7 Healthcare Providers Who May Be in Your Delivery Room

Doctor William C Lloyd Healthgrades Medical Reviewer
Medically Reviewed By William C. Lloyd III, MD, FACS
Written By Ellen Greenlaw on December 12, 2020
  • Confident, mature male doctor at the hospital
    Meet Your Team
    It’s hard to know what to expect in the delivery room. Even if you’ve already had a baby, each birth is different. That’s why you’ll have a full labor and delivery team to guide you through the process. Here’s a look at seven healthcare providers you may meet as you welcome your new arrival.
  • Pregnant young couple in doctor's office
    Ob/Gyn or Family Doctor
    Chances are you’ve already met the doctor who will attend your birth. But if you go to a large practice or your usual provider is not available, you may be meeting this person for the first time. Your attending doctor will oversee your care during your delivery and may be present from the time you start labor or may not arrive until you are ready to give birth.
  • Midwife Discussing Medical Notes With Pregnant Woman
    Midwives are health professionals who receive special training in taking care of women during pregnancy and birth. If you have a low-risk pregnancy, you may choose to have a certified midwife or certified nurse-midwife deliver your baby instead of a doctor. Many women choose midwives because they want a more personalized approach to birth. Most midwives work with a doctor who can assist if any problems arise during your delivery.
  • Midwife attending to pregnant woman at hospital
    Labor and Delivery Nurse
    A labor and delivery nurse will also be on hand to assist you throughout the delivery. Your nurse is trained to help you get through both the emotional and physical aspects of labor. You may interact more with your labor and delivery nurse than any other member of your birthing team. Depending on the hospital or birth center you choose, you may also have a personal care attendant to assist your nurse.
  • Spinal nerve block
    An anesthesiologist is the doctor in charge of pain relief during your labor and delivery. You may meet this doctor if you choose to have an epidural or other pain medicine or if you need to have a cesarean section (C-section).
  • Asian American pregnant woman getting stomach checked with stethoscope by African American female doctor
    Maternal-Fetal Doctor
    A maternal-fetal doctor specializes in helping women with high-risk pregnancies and childbirth. This doctor may be in the delivery room if you are having twins or other multiples, if you go into preterm labor, or if you have pregnancy complications. This includes conditions such as gestational diabetes, preeclampsia, or problems with the placenta. These doctors are also vital team members if you have a chronic health condition, such as heart disease or epilepsy.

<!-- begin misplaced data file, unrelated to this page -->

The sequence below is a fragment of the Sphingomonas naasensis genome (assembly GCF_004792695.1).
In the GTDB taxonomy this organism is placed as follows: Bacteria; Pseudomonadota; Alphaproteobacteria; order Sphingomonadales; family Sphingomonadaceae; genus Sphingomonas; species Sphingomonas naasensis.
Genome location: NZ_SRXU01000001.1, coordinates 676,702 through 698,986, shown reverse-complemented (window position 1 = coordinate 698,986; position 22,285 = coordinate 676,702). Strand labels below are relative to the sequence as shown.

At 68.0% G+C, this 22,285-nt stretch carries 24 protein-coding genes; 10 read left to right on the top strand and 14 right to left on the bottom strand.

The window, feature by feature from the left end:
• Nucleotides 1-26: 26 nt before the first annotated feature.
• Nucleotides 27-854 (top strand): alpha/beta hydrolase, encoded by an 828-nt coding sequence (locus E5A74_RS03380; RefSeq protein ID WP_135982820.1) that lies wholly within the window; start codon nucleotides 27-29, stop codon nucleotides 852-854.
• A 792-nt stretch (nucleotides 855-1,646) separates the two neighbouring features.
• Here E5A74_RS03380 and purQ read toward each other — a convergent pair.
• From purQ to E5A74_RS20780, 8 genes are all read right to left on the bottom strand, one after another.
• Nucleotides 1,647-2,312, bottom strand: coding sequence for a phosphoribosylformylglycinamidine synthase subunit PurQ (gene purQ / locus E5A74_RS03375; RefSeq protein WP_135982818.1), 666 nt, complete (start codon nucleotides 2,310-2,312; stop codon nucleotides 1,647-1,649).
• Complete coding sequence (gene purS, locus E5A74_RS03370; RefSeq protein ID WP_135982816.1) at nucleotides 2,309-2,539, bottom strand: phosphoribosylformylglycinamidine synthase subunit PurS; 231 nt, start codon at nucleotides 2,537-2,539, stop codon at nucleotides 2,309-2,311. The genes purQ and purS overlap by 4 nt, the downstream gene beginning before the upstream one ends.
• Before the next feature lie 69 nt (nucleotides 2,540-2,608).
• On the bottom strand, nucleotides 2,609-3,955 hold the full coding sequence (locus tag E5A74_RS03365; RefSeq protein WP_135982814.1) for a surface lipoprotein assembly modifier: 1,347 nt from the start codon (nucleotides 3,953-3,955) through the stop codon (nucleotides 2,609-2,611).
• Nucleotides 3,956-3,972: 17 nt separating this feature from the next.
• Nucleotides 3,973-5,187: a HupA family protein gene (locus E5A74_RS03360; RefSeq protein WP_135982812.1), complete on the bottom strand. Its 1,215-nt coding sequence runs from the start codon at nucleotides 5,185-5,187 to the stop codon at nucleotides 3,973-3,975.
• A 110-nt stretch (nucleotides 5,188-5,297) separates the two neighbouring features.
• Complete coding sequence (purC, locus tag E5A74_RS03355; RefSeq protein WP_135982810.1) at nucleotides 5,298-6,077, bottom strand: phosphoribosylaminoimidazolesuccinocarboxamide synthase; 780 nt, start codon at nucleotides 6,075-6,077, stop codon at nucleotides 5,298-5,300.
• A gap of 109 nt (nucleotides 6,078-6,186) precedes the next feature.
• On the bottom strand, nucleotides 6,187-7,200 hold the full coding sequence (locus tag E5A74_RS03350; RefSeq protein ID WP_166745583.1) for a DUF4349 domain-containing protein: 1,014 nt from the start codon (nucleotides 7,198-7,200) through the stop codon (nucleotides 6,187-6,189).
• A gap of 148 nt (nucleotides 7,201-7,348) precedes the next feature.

• nurse checking monitor of newborn baby getting treated for jaundice in incubator
    A neonatologist is a doctor who specializes in taking care of premature babies and full-term babies with other problems—such as, injuries during birth, illnesses, and birth defects. If your baby has a condition that you know of before birth, a neonatologist may be at the delivery. In most cases, you will not need a neonatologist. But if there are any concerns during or after your delivery, your doctor may have a neonatologist assess your baby’s health.
  • Young male African American medical student smiling in class
    Medical Students and Residents
    A medical student, nursing student, or resident may be part of your team as part of their education. Students are there to observe. Residents have graduated from medical school and are in training. A resident works under the guidance of your attending doctor. Your consent is necessary for any of these people to be present. Your generous consent makes it possible for this next generation of physicians to receive valuable clinical experience. Either way, it’s your choice. It’s okay if you prefer not to have students or residents involved in your care.
7 Healthcare Providers Who May Be in Your Delivery Room

About The Author

  1. Center for Labor, Birth and Recovery. Brigham and Women’s Hospital. http://www.brighamandwomens.org/departments_and_services/obgyn/services/cwn/womenshealth/labor.aspx.
  2. Obstetrics Program. Massachusetts General Hospital. http://www.massgeneral.org/obgyn/services/treatmentprograms.aspx?id=1379
  3. What is a neonatologist? American Academy of Pediatrics. http://www.healthychildren.org/English/family-life/health-management/pediatric-specialists/Pages/Wha....
  4. Who is involved in your care? University of Washington Medical Center. http://www.uwmedicine.org/services/obstetrics/documents/Who-Is-Involved-In-Your-Care.pdf.
  5. Your labor & delivery bedside team. Stanford Children’s Health. http://www.stanfordchildrens.org/en/service/labor-and-delivery/careteam.
  6. Your labor and delivery care team. Texas Children’s Hospital Pavilion for Women. https://women.texaschildrens.org/Our-Services/Labor-and-Delivery/Care-Team.
  7. Your Pregnancy and Childbirth: Month to Month. 5th ed. Washington, D.C.: American College of Obstetricians and Gynecologists; 2010
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Last Review Date: 2020 Dec 12
THIS TOOL DOES NOT PROVIDE MEDICAL ADVICE. It is intended for informational purposes only. It is not a substitute for professional medical advice, diagnosis or treatment. Never ignore professional medical advice in seeking treatment because of something you have read on the site. If you think you may have a medical emergency, immediately call your doctor or dial 911.